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Adam J. Kleinshmit
Associate Professor of Biology
Department of Biology and Earth Sciences
University of Dubuque
A Botched Botox Party in the Hamptons 

This flipped case study explores how the topics of membrane structure, transport, and signaling via membrane-bound receptors are intimately associated with the paralysis of muscle targeted by botulinum neurotoxin. The case scenario revolves around a fictitious socialite that has requested the assistance of her personal concierge physician with a condition that has developed after having participated in a Hamptons Botox party. The physician and a shadowing pre-med undergraduate chat about the molecular mechanisms behind Botox induced muscle paralysis. The case is designed as an engaging capstone exercise for students to gain appreciation for how knowledge of basic cellular and molecular biology mechanisms are essential for pharmaceutical development and medical patient diagnosis and prognosis. Written for an undergraduate general biology course, the case is also suitable for use in courses such as cellular biology, neurobiology, or human physiology.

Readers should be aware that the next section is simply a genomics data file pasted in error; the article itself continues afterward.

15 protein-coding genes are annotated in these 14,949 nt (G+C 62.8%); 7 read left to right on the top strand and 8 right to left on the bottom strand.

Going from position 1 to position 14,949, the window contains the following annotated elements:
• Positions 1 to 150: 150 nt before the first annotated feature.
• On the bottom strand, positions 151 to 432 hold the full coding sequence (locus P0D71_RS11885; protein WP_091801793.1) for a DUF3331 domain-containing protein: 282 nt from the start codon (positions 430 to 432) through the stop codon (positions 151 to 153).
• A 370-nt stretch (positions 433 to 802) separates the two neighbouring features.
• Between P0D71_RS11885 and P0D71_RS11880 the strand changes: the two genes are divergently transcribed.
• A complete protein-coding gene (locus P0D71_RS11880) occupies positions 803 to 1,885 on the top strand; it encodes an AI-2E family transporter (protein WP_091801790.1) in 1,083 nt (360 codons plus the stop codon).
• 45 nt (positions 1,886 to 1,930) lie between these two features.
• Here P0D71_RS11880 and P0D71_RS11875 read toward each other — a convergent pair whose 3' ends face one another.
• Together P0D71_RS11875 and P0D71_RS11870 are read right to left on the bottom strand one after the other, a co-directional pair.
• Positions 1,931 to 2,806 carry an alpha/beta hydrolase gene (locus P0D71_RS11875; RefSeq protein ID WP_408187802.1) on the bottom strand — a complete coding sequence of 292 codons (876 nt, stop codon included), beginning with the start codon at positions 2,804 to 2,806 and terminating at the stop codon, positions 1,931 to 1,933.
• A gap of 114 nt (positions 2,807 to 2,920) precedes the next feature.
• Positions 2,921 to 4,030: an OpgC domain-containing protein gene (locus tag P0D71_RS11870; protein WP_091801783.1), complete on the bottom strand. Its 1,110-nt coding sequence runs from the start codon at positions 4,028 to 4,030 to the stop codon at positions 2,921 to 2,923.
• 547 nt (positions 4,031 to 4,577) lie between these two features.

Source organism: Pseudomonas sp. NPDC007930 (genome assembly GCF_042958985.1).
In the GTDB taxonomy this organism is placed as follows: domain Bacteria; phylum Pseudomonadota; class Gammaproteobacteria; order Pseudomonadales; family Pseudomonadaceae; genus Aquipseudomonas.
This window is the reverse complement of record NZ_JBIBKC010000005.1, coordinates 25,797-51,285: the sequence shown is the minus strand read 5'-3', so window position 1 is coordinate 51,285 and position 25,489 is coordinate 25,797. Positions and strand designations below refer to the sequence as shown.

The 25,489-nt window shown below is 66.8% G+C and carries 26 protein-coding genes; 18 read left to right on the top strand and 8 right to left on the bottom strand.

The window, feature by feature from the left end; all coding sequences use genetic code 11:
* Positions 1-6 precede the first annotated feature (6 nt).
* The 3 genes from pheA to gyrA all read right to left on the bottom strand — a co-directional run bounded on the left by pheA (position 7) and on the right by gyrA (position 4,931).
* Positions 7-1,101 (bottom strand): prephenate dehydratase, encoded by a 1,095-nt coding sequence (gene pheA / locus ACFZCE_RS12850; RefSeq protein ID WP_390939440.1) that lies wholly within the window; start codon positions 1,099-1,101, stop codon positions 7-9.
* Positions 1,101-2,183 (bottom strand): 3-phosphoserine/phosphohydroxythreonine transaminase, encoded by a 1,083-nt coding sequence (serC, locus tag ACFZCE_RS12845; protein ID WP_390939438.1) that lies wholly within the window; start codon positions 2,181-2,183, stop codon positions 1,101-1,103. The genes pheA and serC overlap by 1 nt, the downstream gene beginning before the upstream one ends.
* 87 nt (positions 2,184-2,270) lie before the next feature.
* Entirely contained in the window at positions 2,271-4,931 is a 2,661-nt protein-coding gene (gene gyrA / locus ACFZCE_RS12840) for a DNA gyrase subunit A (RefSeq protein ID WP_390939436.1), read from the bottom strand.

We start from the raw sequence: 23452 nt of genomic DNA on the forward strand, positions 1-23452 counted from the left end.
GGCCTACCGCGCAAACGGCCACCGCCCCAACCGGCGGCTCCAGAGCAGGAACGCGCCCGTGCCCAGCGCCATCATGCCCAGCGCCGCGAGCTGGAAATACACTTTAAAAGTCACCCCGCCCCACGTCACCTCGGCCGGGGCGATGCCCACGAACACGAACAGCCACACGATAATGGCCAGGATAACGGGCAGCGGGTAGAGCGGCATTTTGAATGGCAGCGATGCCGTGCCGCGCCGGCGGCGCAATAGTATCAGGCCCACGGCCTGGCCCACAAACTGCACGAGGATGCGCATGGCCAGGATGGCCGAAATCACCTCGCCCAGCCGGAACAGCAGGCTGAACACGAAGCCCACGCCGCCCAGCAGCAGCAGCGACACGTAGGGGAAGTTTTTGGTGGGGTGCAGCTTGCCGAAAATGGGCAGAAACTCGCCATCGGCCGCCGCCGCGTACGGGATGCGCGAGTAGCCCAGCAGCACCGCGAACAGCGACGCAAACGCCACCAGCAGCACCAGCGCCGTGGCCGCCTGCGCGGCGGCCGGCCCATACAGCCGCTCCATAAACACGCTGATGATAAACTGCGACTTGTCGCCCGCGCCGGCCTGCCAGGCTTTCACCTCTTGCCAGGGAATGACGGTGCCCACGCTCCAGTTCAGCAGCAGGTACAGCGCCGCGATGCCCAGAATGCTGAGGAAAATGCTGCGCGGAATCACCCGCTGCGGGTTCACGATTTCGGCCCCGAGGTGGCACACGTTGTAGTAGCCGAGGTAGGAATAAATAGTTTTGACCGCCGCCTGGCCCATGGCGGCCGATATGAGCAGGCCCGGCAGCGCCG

One Tablet a Day May Keep Cancer Away 

This dilemma/decision case study is intended to demonstrate how knowledge of signal transduction pathways can be applied to the pharmaceutical industry and within a medical setting. The case scenario revolves around a physician scientist's analysis of a chronic myelogenous leukemia (CML) patient's resistance to the cancer drug Gleevec® (imatinib). Students explore the molecular targets of drugs that inhibit cell signaling, while considering the best course of treatment for the medical patient. Written for an undergraduate sophomore level cell biology course, the case is also suitable for general biology, genetics, molecular biology, pharmacology, and cancer biology.